All eyes were on Vienna last week as the OPEC nations and Russia met over two days for the semi-annual OPEC meeting. The main focus of the meeting was whether the OPEC nations and Russia could agree to reaching a deal to plug the void left by Iran.
Iran was cut off from the Oil markets following the U.S. Trump administration pulling out of the Iran nuclear deal and imposing sanctions on the nation.
Ahead of the meeting, a number of nations including the United States wanted to see OPEC to raise production in order to assist the global economy. Higher oil prices, according to most of the nations that includes the U.S., India and China noted would be detrimental to growth.
The U.S. President Trump tweeted, urging Saudi Arabia to raise crude oil production. This comes while the U.S. has also been ramping up its domestic oil production as well.
While there was no clear signals on what OPEC would agree upon, late on Friday OPEC announced that it would raise oil production by 1 million barrels from July onward.
The biggest obstacle was Iran of course which urged other OPEC nations from hiking production. Iran objected to the increase in crude oil production citing the U.S. sanctions on Iran and Venezuela which cut off the respective markets from the oil supply chain.
Iran’s oil production is expected to fall by a third by the end of 2018 meaning that Iran had little to gain from increasing oil production.
This came as the leading OPEC oil producer, Saudi Arabia managed to convince Iran to take a softer stance on the issue.
Oil prices initially jumped on the news given the fact that OPEC’s statement was seen to be vague.
OPEC also said in its statement that it would go back to being 100% compliant with the oil production limits. The one million barrels of oil increase in production is expected to raise the global crude oil supply by one percent.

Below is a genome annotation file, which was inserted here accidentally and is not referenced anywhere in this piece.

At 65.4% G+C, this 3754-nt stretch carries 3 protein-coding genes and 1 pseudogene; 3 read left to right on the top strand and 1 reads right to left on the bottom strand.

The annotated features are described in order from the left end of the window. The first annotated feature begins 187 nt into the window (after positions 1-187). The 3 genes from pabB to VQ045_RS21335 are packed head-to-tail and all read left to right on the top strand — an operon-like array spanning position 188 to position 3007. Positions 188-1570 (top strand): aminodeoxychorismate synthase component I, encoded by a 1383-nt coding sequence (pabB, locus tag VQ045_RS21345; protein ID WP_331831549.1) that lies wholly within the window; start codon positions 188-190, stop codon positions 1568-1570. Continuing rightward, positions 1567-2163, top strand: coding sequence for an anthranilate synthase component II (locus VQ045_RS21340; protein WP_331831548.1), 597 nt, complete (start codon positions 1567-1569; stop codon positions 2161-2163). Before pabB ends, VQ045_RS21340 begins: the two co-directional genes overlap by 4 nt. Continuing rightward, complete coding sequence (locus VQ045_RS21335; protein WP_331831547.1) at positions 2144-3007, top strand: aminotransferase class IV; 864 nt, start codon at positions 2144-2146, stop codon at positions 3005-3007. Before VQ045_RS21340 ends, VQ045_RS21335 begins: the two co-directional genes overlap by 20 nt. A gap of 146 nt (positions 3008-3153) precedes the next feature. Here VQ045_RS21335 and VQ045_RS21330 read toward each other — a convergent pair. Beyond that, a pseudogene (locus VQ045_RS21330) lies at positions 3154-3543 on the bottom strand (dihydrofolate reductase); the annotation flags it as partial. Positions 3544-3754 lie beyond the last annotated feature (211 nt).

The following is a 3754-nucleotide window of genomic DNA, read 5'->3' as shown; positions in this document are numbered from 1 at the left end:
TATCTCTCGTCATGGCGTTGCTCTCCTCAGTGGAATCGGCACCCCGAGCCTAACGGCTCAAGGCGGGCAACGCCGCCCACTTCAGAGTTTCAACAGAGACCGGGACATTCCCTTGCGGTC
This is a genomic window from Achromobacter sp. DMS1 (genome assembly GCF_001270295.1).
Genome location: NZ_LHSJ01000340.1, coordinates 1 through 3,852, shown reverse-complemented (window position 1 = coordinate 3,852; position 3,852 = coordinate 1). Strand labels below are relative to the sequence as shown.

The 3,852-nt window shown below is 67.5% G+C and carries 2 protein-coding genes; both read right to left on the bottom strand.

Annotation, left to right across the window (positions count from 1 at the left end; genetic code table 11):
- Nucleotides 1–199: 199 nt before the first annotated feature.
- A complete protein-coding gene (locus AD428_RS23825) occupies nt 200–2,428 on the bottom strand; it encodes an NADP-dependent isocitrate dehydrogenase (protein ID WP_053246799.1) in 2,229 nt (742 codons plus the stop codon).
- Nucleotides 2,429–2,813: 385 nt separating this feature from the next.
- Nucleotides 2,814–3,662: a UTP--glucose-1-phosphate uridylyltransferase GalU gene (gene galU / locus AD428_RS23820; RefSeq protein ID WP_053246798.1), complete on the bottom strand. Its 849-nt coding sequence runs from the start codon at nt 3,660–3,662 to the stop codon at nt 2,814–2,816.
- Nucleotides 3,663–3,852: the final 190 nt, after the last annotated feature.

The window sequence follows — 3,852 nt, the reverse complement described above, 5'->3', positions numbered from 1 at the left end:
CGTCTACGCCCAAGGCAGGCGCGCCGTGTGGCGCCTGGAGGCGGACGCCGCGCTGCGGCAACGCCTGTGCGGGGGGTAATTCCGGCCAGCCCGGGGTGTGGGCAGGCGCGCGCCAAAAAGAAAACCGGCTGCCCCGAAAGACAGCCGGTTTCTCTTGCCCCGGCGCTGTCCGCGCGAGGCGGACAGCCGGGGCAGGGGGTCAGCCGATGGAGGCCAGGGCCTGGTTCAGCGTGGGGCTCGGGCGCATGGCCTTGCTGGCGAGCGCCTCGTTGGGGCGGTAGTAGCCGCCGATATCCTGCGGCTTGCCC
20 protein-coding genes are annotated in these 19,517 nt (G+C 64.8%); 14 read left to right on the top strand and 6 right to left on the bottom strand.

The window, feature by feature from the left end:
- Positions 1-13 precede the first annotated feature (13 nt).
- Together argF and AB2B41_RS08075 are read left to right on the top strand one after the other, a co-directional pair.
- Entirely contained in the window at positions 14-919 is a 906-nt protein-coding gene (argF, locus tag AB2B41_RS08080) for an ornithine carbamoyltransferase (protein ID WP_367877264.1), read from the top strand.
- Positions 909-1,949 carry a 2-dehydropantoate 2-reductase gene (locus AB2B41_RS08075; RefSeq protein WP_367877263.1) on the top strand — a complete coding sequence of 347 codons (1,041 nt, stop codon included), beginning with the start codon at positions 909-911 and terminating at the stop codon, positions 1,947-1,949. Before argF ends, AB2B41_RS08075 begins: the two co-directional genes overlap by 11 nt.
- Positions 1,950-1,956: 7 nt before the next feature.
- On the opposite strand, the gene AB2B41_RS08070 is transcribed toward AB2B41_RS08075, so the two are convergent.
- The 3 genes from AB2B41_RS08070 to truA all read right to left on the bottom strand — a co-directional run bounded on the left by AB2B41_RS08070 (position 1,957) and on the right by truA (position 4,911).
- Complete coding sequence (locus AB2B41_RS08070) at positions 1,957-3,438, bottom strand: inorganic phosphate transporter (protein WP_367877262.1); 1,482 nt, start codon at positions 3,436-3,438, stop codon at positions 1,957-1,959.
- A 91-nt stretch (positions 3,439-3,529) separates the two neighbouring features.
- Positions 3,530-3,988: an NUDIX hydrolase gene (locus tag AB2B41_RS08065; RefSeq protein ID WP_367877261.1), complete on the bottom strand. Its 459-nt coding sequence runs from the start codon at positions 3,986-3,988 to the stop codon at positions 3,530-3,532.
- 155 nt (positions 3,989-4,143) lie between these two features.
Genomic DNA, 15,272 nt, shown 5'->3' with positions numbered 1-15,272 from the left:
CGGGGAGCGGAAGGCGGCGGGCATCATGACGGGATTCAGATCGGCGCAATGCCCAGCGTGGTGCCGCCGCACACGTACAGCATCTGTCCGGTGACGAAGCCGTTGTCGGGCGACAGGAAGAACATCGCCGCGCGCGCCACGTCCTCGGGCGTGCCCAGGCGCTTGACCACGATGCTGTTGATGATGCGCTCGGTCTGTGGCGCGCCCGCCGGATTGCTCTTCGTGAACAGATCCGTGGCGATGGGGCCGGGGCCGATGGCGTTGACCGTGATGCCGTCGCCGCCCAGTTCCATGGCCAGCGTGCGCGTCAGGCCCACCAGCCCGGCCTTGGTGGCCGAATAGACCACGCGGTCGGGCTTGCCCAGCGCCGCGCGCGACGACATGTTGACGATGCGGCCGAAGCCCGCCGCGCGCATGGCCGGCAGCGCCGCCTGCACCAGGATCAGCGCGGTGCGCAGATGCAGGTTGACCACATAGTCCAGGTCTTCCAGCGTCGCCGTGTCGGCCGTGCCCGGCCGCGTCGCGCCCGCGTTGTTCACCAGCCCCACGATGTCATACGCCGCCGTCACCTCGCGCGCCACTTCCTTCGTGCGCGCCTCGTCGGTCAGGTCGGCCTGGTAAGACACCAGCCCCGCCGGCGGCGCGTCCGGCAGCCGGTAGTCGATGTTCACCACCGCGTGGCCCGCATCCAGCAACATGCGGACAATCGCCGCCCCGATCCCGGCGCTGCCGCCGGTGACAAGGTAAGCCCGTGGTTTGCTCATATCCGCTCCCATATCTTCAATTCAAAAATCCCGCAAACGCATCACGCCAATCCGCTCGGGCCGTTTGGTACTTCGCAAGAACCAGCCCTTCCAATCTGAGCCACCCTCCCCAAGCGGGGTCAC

However, Iraq said that the real increase would come to around 770,000 barrels per day given that most of the countries had previously suffered from production declines.
OPEC had last year reached an agreement to cut its output by 1.8 million barrels per day. The supply cut helped to balance the oil markets in the past few months. Higher oil prices were also seen having their effect as consumer prices across the G7 economies were seen steadily rising largely due to higher fuel prices.
Despite the production cuts, OPEC nations such as Venezuela, Libya and Angola faced outages which bring the supply cuts to nearly 2.8 million barrels per day in the recent months.
OPEC’s decision on Friday was seen to be broadly in line with the market expectations. However, crude oil prices were seen rallying on the news after initially declining for five consecutive weeks. WTI Crude oil was seen rising to a four week high on Friday following OPEC’s decision on increasing supply.
From a technical perspective, oil prices are seen reaching a major resistance level near 68.36 – 68.23 region. Given the strong rally, oil prices are likely to retreat off this resistance level to test the lower support formed at 65.77.
A rebound off this support level could potentially prepare ground for further gains in WTI Crude oil prices. Alternately, failure to hold near the support level could trigger further declines and could put crude oil prices into a short term bearish trend.